Five significant LSU football anniversaries in 2018

LSU celebrates 125 years of football this season. And while many LSU fans are anxiously waiting to see how the Tigers will add to the program’s illustrious history in the second full season under Coach Ed Orgeron, there are several other historic milestones the Tiger faithful can celebrate (or choose to forget again with a glass of bourbon) this football season. Here are five more important moments to mark while celebrating LSU’s football birthday.


Courtesy LSU Athletics

LSU’s first great team – 1908
In the pre-Tiger Stadium era, Edgar Wingard’s squad posted a perfect 10-0 record and should have been named champions of the Southern Intercollegiate Athletic Association. The Tigers outscored opponents 442 to 11, and quarterback Doc Fenton led the nation in scoring with 125 points. After LSU was accused of paying some of its players, many sports writers awarded Auburn the title. An investigation later cleared LSU of any misconduct, but the votes had already been cast. Despite being retroactively named the 1908 co-national champion by the National Championship Foundation, LSU does not officially claim this title amongst its three subsequent national championships.


Courtesy LSU Athletics

The first national championship – 1958
LSU’s first claimed national championship is widely considered to be the best season in program history. Led by the legendary backfield of Billy Cannon, Warren Rabb and Johnny Robinson, Coach Paul Dietzel’s team finished 11-0, beating No. 12 Clemson in the Sugar Bowl to cap off the Tigers’ perfect season. Dietzel ran a three-platoon system with three different sets of players to keep guys fresh throughout the games, including a legendary second-string defensive unit: the Chinese Bandits.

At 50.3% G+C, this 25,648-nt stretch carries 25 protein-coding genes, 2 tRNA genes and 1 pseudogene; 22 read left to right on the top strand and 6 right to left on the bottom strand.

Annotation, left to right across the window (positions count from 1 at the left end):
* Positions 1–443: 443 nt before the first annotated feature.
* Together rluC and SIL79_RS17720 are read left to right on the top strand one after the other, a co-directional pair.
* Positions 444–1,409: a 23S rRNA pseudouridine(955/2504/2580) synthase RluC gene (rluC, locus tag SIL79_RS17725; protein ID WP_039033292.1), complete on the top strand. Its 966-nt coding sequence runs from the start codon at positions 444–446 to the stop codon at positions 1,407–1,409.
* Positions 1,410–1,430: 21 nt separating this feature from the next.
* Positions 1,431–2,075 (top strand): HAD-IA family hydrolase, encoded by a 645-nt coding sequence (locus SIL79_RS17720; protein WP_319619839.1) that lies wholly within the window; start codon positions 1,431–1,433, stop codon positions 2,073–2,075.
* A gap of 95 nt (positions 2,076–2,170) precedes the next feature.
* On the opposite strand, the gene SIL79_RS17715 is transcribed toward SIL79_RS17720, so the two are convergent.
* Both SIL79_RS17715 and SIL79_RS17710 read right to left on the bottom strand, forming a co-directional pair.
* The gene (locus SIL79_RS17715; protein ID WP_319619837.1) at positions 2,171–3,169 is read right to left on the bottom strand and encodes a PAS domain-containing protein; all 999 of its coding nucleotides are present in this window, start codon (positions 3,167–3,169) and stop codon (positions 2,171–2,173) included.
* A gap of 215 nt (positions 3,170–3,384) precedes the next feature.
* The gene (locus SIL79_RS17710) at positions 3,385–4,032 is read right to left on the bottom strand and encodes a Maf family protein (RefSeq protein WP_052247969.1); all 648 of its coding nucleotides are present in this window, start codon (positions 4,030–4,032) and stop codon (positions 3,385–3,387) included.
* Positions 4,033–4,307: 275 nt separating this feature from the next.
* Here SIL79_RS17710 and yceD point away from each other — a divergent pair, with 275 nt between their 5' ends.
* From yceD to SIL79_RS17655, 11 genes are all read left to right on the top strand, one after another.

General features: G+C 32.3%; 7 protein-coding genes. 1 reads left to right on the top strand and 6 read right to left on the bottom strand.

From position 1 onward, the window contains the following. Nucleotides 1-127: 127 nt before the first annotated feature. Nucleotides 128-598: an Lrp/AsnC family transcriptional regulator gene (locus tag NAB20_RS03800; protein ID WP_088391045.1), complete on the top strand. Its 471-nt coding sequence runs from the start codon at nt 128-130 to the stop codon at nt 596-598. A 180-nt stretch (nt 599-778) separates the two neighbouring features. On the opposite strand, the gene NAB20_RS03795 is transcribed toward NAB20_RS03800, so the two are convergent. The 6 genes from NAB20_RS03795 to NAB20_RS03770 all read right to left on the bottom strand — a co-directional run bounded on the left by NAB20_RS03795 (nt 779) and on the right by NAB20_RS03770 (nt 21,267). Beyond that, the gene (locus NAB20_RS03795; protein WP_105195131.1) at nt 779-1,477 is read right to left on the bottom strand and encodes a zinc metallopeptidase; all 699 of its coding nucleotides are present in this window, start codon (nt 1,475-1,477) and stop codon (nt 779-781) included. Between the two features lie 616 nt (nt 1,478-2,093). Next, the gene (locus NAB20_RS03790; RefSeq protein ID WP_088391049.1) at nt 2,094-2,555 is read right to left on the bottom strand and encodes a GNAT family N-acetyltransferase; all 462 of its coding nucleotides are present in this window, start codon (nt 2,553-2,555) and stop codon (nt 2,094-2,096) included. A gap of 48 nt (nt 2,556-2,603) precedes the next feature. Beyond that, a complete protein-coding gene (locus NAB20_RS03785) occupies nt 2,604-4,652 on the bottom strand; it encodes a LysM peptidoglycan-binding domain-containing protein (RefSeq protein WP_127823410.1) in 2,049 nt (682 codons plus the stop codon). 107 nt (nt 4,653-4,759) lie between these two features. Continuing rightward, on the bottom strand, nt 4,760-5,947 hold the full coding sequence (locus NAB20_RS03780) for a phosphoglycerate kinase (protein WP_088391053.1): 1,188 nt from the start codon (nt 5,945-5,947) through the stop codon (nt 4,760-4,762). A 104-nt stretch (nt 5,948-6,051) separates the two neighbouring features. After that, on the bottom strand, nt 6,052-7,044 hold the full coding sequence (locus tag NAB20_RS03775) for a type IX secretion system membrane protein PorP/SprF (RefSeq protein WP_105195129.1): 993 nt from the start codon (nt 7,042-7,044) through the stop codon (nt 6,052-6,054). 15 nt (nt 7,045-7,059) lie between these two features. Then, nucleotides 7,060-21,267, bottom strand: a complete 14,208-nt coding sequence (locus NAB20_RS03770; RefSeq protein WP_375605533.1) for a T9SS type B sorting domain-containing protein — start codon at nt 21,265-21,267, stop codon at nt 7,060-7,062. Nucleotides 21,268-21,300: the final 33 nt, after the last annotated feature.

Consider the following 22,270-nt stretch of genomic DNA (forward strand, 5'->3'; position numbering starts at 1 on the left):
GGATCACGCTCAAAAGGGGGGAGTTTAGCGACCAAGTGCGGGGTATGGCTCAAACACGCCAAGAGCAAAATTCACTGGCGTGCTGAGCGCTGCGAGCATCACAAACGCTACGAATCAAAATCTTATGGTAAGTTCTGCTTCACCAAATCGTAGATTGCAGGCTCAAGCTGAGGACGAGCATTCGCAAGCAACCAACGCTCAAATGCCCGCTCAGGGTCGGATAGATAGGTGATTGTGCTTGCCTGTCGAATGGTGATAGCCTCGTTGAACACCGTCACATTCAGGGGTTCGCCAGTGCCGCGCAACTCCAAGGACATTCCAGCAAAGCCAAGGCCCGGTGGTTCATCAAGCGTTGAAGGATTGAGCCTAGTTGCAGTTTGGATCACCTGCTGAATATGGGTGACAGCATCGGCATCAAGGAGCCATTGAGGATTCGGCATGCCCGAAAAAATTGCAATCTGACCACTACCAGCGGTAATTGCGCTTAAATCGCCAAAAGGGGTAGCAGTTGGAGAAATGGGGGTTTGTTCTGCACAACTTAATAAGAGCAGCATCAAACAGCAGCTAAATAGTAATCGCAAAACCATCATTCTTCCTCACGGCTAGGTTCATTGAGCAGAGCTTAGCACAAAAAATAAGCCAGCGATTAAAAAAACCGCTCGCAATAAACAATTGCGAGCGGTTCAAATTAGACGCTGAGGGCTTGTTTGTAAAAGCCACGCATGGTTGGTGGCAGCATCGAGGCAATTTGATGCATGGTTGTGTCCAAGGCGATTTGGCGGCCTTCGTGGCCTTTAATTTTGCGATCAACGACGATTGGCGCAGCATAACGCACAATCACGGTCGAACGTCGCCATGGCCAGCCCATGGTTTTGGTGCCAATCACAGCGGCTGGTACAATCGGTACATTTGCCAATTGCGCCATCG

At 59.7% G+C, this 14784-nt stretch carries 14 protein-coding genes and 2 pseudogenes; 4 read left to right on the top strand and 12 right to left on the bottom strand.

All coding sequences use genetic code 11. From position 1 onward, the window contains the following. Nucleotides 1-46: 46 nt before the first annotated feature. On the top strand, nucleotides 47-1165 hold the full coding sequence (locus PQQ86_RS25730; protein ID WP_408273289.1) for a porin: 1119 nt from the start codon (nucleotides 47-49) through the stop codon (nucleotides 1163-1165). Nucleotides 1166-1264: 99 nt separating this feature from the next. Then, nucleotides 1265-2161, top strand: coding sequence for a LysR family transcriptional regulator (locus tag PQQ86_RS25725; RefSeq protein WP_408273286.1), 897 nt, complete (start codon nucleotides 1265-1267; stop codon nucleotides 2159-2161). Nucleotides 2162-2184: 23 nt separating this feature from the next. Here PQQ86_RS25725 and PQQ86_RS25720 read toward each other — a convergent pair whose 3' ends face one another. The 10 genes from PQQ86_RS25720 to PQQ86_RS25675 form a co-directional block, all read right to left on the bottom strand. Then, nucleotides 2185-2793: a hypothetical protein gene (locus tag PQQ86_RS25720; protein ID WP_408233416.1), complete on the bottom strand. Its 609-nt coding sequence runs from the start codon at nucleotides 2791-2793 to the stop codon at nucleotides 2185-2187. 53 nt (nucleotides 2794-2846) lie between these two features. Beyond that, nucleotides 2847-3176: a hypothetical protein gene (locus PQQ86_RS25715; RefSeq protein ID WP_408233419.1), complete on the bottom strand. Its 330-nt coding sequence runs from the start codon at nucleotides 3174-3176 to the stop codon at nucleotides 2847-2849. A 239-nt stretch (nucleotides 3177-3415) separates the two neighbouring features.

The Earthquake Game – 1988
LSU battled Auburn in a defensive slugfest during this October Tiger Stadium classic. Having allowed only two field goals, the Tigers trailed 6-0 late in the fourth quarter. LSU quarterback Tommy Hodson connected with Eddie Fuller on a fourth-and-10 touchdown pass with less than two minutes remaining, causing more than 79,000 fans to erupt in triumph. The roar generated by the Tiger faithful registered as an earthquake by a seismograph in the LSU geology department.


Courtesy LSU Athletics

Nick Saban’s national championship – 2003
LSU’s second national championship was the crowning achievement of Nick Saban’s resurrection of the program. After leading the Tigers to SEC championship game and Sugar Bowl victories in his second season in Baton Rouge, Saban and LSU ascended to the top of the college football mountain, amassing a 13-1 record in the process. It culminated in a 21-14 win over Oklahoma in the Sugar Bowl and the Bowl Championship Series National Championship. LSU, however, would have to settle for a split national championship when Southern California was voted No. 1 in the final Associated Press poll, still a point of contention for the legions of Tiger faithful.


Steve Franz / Courtesy LSU Athletics

Saban returns – 2008
Five years after leading LSU to national championship glory, Nick Saban returned to Tiger Stadium, this time to coach against the Tigers as the head coach of Alabama. Saban left LSU for the NFL following the 2004 season and spent two mediocre seasons as head coach of the Miami Dolphins before landing in Tuscaloosa. All manner of vitriol was directed at Saban before, during and after the Tigers and Tide battled on the field in front of the largest crowd in Tiger Stadium history at the time. LSU fought hard against its former coach, tying the score at 21 late in the fourth quarter and blocking a last-second Alabama field goal to force overtime. The Tigers, however, faltered after quarterback Jarrett Lee threw his fourth interception of the game, allowing Alabama to escape with a 27-21 overtime victory in what became known as Saban Bowl II.

This article was originally published in the Tiger Pride section of the August 2018 issue of 225 Magazine.

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